Every fifth-grader at Barron Park Elementary School in Palo Alto has an iPad—and it’s not because their parents plunked down $499 apiece to buy them.
The students in Barron Park’s two fifth-grade classes are part of a pilot program that began this fall, supported by funds from a local tax measure. They use the tablet computers for solving math problems and making videos on field trips, checking the devices out each morning and returning them to their teachers at the end of the day. Soon, they’ll be allowed to take the gadgets home.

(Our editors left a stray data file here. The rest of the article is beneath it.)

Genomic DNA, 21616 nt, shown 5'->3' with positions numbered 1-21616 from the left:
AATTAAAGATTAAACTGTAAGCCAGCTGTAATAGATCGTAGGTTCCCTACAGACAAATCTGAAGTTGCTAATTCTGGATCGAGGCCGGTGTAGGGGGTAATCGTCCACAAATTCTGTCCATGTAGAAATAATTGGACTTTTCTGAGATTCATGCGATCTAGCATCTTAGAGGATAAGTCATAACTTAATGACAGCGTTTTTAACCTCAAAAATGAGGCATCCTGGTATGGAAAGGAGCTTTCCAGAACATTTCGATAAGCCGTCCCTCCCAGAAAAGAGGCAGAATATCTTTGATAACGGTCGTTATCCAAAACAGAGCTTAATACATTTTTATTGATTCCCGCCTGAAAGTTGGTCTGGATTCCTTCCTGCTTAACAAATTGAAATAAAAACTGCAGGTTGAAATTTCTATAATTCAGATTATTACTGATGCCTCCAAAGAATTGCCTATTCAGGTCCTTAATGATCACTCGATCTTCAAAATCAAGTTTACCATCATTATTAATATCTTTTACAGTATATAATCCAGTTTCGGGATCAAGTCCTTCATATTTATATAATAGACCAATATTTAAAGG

Educational technology teacher Smita Kolhatkar believes the tablets help students with lessons, improve memory and language skills, and cause them to act more independently. “It’s simply amazing to see the level of engagement and excitement with the children,” she says.
The excitement among tablet makers is almost as great. Research firm IDC says global shipments of tablets will reach 177 million this year, and 11 million of them were purchased by businesses or government agencies rather than consumers. Of those, IDC analyst Tom Mainelli says, the “vast majority” were sold to schools.